by Marcelle Pick, OB/GYN NP
I will never forget it. I was 20 years old, having just graduated from college and home for the summer while preparing to take off for a long-awaited trip to Europe. My whole life lay ahead of me—and I wasn’t even able to get motivated to renew my passport. Despite all the wonderful things I had to look forward to, I was miserable. I felt bloated and weighed down, physically and emotionally.
I remember sitting in my mother’s car outside a pottery shop while she went inside. I was thinking about all the things I had to do: get my tickets, shop for new clothes, and call the close friend who would be traveling with me. This should have been an exciting time, so I couldn’t understand why I felt so numb. Only a few days earlier, I had felt thrilled to be going off to explore this new chapter of my life. But now I was filled with despair. What in the world had happened to me?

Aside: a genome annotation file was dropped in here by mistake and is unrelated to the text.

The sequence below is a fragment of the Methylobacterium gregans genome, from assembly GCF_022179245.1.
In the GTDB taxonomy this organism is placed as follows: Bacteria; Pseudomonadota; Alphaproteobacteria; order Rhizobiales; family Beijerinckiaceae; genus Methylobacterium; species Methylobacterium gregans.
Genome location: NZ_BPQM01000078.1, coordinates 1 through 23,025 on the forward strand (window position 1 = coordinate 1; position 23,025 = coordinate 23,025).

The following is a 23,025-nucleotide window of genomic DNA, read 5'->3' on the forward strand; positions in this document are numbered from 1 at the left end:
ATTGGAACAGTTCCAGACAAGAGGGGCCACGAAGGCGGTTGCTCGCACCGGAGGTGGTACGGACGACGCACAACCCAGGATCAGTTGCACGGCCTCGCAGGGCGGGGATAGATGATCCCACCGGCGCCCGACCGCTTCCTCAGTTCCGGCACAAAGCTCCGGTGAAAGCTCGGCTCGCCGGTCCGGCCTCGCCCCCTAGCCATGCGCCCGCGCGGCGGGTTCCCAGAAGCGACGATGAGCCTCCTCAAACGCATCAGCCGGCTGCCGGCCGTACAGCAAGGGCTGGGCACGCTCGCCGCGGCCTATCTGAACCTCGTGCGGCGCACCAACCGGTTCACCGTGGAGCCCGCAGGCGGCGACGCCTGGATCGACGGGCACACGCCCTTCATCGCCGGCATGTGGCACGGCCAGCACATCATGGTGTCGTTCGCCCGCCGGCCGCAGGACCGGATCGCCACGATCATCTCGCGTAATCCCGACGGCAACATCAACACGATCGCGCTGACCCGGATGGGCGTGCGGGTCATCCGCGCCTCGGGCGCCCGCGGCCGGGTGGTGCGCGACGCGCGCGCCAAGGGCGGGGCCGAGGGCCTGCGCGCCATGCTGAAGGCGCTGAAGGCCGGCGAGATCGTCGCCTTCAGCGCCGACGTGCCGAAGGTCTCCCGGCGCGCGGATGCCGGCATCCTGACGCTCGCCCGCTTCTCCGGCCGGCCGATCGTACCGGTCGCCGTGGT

Looking back on that bewildered 20-year-old, I wish I could tell her what I know now. I wish I could say to her, “I know you feel overwhelmed and confused. But there is a simple explanation. You’re suffering from premenstrual syndrome (PMS) symptoms, and the good news is that help is readily available.”
My hormonal journey
I struggled with hormonal issues throughout my 20’s. Every month I wondered whether this one would be just difficult or a truly grueling ordeal. All too often, I felt like an alien had taken up residence inside me, bringing with it bloating, nausea, ravenous appetite, low energy, and terrible cramping. Usually I enjoyed life but not when this other entity paid its monthly visits.